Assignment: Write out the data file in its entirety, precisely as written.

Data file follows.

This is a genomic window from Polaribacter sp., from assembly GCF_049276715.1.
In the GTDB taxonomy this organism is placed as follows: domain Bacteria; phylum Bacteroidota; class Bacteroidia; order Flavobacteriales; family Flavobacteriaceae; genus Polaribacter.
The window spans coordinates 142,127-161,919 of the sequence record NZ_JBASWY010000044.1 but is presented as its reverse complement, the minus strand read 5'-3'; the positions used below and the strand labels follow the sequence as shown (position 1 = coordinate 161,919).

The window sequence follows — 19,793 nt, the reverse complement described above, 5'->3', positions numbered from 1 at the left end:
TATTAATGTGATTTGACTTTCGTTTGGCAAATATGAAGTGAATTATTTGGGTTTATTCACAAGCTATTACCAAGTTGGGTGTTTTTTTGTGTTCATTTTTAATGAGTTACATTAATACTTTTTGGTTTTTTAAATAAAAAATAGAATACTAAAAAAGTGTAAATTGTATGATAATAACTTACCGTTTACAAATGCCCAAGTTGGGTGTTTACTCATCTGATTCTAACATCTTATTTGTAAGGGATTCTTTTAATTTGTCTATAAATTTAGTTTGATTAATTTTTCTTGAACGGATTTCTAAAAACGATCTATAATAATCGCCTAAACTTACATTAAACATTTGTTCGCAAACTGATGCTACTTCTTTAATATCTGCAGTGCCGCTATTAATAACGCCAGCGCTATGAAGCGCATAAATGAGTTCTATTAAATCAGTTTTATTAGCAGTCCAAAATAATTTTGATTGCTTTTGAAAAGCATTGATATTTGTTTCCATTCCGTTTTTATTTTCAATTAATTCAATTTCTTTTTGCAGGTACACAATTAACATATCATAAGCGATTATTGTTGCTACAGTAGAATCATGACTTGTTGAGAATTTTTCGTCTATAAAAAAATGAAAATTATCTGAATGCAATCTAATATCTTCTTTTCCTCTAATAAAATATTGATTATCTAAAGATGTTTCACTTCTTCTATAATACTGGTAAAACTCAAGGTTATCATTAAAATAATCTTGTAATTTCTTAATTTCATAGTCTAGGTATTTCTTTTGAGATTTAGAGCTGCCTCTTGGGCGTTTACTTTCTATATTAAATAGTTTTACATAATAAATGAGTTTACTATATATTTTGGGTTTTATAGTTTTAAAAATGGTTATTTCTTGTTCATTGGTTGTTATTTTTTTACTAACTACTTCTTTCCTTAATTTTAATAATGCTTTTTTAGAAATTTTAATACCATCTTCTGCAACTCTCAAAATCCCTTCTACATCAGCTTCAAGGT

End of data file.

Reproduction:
This is a genomic window from Polaribacter sp., from assembly GCF_049276715.1.
In the GTDB taxonomy this organism is placed as follows: domain Bacteria; phylum Bacteroidota; class Bacteroidia; order Flavobacteriales; family Flavobacteriaceae; genus Polaribacter.
The window spans coordinates 142,127-161,919 of the sequence record NZ_JBASWY010000044.1 but is presented as its reverse complement, the minus strand read 5'-3'; the positions used below and the strand labels follow the sequence as shown (position 1 = coordinate 161,919).

The window sequence follows — 19,793 nt, the reverse complement described above, 5'->3', positions numbered from 1 at the left end:
TATTAATGTGATTTGACTTTCGTTTGGCAAATATGAAGTGAATTATTTGGGTTTATTCACAAGCTATTACCAAGTTGGGTGTTTTTTTGTGTTCATTTTTAATGAGTTACATTAATACTTTTTGGTTTTTTAAATAAAAAATAGAATACTAAAAAAGTGTAAATTGTATGATAATAACTTACCGTTTACAAATGCCCAAGTTGGGTGTTTACTCATCTGATTCTAACATCTTATTTGTAAGGGATTCTTTTAATTTGTCTATAAATTTAGTTTGATTAATTTTTCTTGAACGGATTTCTAAAAACGATCTATAATAATCGCCTAAACTTACATTAAACATTTGTTCGCAAACTGATGCTACTTCTTTAATATCTGCAGTGCCGCTATTAATAACGCCAGCGCTATGAAGCGCATAAATGAGTTCTATTAAATCAGTTTTATTAGCAGTCCAAAATAATTTTGATTGCTTTTGAAAAGCATTGATATTTGTTTCCATTCCGTTTTTATTTTCAATTAATTCAATTTCTTTTTGCAGGTACACAATTAACATATCATAAGCGATTATTGTTGCTACAGTAGAATCATGACTTGTTGAGAATTTTTCGTCTATAAAAAAATGAAAATTATCTGAATGCAATCTAATATCTTCTTTTCCTCTAATAAAATATTGATTATCTAAAGATGTTTCACTTCTTCTATAATACTGGTAAAACTCAAGGTTATCATTAAAATAATCTTGTAATTTCTTAATTTCATAGTCTAGGTATTTCTTTTGAGATTTAGAGCTGCCTCTTGGGCGTTTACTTTCTATATTAAATAGTTTTACATAATAAATGAGTTTACTATATATTTTGGGTTTTATAGTTTTAAAAATGGTTATTTCTTGTTCATTGGTTGTTATTTTTTTACTAACTACTTCTTTCCTTAATTTTAATAATGCTTTTTTAGAAATTTTAATACCATCTTCTGCAACTCTCAAAATCCCTTCTACATCAGCTTCAAGGT